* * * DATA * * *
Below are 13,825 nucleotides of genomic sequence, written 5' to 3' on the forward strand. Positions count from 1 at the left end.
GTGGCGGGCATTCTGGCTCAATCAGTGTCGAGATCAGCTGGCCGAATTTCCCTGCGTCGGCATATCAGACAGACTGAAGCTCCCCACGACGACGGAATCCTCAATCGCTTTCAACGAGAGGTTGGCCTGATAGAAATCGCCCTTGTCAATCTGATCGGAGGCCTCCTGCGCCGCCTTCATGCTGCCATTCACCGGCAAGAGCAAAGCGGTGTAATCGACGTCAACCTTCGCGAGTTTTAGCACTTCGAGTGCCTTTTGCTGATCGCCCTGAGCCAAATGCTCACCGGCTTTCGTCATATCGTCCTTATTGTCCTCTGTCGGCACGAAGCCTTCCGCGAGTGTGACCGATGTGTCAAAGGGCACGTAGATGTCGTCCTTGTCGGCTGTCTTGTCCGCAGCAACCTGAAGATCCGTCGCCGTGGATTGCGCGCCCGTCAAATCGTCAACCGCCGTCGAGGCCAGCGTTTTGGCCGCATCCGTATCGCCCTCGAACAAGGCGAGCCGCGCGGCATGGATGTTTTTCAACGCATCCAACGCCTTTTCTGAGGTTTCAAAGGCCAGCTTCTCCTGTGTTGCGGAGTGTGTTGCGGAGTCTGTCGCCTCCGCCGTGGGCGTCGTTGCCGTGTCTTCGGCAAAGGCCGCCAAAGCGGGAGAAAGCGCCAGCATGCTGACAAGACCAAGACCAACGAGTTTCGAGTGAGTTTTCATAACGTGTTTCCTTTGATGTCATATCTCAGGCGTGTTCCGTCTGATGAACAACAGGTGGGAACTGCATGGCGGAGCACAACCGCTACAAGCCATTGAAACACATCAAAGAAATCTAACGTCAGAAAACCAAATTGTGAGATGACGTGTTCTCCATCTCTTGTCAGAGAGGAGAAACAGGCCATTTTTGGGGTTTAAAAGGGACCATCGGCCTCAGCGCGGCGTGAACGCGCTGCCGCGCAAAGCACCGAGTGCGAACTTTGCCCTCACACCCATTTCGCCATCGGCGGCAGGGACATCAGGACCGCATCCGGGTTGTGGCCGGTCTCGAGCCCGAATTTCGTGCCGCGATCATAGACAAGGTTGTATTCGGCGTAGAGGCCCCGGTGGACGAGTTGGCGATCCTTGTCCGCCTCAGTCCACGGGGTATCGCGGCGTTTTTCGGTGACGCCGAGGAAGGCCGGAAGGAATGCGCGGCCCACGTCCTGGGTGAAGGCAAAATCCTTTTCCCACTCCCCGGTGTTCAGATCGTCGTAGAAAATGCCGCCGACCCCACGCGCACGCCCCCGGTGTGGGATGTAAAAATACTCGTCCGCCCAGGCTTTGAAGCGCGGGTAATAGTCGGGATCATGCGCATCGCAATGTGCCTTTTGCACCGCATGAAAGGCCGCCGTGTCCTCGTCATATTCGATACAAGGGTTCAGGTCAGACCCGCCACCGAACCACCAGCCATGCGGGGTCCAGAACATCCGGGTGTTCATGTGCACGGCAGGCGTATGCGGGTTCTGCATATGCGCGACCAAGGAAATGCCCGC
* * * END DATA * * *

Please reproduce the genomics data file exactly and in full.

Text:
Below are 13,825 nucleotides of genomic sequence, written 5' to 3' on the forward strand. Positions count from 1 at the left end.
GTGGCGGGCATTCTGGCTCAATCAGTGTCGAGATCAGCTGGCCGAATTTCCCTGCGTCGGCATATCAGACAGACTGAAGCTCCCCACGACGACGGAATCCTCAATCGCTTTCAACGAGAGGTTGGCCTGATAGAAATCGCCCTTGTCAATCTGATCGGAGGCCTCCTGCGCCGCCTTCATGCTGCCATTCACCGGCAAGAGCAAAGCGGTGTAATCGACGTCAACCTTCGCGAGTTTTAGCACTTCGAGTGCCTTTTGCTGATCGCCCTGAGCCAAATGCTCACCGGCTTTCGTCATATCGTCCTTATTGTCCTCTGTCGGCACGAAGCCTTCCGCGAGTGTGACCGATGTGTCAAAGGGCACGTAGATGTCGTCCTTGTCGGCTGTCTTGTCCGCAGCAACCTGAAGATCCGTCGCCGTGGATTGCGCGCCCGTCAAATCGTCAACCGCCGTCGAGGCCAGCGTTTTGGCCGCATCCGTATCGCCCTCGAACAAGGCGAGCCGCGCGGCATGGATGTTTTTCAACGCATCCAACGCCTTTTCTGAGGTTTCAAAGGCCAGCTTCTCCTGTGTTGCGGAGTGTGTTGCGGAGTCTGTCGCCTCCGCCGTGGGCGTCGTTGCCGTGTCTTCGGCAAAGGCCGCCAAAGCGGGAGAAAGCGCCAGCATGCTGACAAGACCAAGACCAACGAGTTTCGAGTGAGTTTTCATAACGTGTTTCCTTTGATGTCATATCTCAGGCGTGTTCCGTCTGATGAACAACAGGTGGGAACTGCATGGCGGAGCACAACCGCTACAAGCCATTGAAACACATCAAAGAAATCTAACGTCAGAAAACCAAATTGTGAGATGACGTGTTCTCCATCTCTTGTCAGAGAGGAGAAACAGGCCATTTTTGGGGTTTAAAAGGGACCATCGGCCTCAGCGCGGCGTGAACGCGCTGCCGCGCAAAGCACCGAGTGCGAACTTTGCCCTCACACCCATTTCGCCATCGGCGGCAGGGACATCAGGACCGCATCCGGGTTGTGGCCGGTCTCGAGCCCGAATTTCGTGCCGCGATCATAGACAAGGTTGTATTCGGCGTAGAGGCCCCGGTGGACGAGTTGGCGATCCTTGTCCGCCTCAGTCCACGGGGTATCGCGGCGTTTTTCGGTGACGCCGAGGAAGGCCGGAAGGAATGCGCGGCCCACGTCCTGGGTGAAGGCAAAATCCTTTTCCCACTCCCCGGTGTTCAGATCGTCGTAGAAAATGCCGCCGACCCCACGCGCACGCCCCCGGTGTGGGATGTAAAAATACTCGTCCGCCCAGGCTTTGAAGCGCGGGTAATAGTCGGGATCATGCGCATCGCAATGTGCCTTTTGCACCGCATGAAAGGCCGCCGTGTCCTCGTCATATTCGATACAAGGGTTCAGGTCAGACCCGCCACCGAACCACCAGCCATGCGGGGTCCAGAACATCCGGGTGTTCATGTGCACGGCAGGCGTATGCGGGTTCTGCATATGCGCGACCAAGGAAATGCCCGC